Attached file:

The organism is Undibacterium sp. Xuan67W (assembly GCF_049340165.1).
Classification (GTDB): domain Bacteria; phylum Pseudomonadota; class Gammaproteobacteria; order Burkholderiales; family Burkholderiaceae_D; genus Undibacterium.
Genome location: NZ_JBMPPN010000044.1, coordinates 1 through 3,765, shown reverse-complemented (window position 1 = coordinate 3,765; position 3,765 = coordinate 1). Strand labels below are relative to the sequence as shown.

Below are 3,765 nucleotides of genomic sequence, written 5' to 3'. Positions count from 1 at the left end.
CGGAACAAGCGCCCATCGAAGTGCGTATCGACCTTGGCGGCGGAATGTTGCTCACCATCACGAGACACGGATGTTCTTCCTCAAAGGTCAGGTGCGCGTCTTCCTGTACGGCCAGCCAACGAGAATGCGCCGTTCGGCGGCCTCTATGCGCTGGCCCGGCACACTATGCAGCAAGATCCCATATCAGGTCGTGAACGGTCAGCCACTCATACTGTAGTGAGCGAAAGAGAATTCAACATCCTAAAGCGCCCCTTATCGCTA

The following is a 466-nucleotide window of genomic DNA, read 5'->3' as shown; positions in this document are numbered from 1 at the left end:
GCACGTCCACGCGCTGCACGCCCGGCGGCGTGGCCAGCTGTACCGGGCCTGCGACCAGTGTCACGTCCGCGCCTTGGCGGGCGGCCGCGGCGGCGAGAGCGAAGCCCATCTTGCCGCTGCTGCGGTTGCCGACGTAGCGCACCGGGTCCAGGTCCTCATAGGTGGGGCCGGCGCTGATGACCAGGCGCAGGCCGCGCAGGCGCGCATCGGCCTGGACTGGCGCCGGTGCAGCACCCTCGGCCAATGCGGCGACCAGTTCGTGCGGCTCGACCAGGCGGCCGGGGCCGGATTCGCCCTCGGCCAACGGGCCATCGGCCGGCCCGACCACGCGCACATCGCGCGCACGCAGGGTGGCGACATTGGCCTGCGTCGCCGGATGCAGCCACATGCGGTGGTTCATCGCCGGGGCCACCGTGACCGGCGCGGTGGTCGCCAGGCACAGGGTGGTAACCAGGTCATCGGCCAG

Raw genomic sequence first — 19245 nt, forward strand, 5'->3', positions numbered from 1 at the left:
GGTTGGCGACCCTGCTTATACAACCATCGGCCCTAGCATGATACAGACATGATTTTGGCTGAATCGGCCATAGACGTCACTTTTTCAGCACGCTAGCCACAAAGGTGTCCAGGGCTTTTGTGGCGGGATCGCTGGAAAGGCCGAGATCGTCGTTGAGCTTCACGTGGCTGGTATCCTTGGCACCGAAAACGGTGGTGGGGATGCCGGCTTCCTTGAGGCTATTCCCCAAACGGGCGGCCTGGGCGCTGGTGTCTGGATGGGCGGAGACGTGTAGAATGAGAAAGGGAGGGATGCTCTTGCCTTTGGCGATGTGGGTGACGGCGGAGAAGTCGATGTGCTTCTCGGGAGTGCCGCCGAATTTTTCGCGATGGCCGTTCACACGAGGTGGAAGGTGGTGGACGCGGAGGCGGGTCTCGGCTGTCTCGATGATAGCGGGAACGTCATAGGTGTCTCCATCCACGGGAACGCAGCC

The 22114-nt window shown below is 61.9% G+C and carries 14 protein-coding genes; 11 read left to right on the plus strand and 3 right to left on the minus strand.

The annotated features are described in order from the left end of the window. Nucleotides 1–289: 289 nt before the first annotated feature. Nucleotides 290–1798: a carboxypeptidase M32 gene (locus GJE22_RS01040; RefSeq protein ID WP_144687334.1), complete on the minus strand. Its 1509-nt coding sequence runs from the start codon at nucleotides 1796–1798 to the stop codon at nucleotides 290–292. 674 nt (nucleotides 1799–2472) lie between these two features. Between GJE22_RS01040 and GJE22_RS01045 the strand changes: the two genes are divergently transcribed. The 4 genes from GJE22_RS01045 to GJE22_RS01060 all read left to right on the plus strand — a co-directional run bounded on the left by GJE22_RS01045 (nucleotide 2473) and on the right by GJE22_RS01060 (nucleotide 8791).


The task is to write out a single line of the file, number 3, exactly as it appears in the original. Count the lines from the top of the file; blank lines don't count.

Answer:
Genome location: NZ_JBMPPN010000044.1, coordinates 1 through 3,765, shown reverse-complemented (window position 1 = coordinate 3,765; position 3,765 = coordinate 1). Strand labels below are relative to the sequence as shown.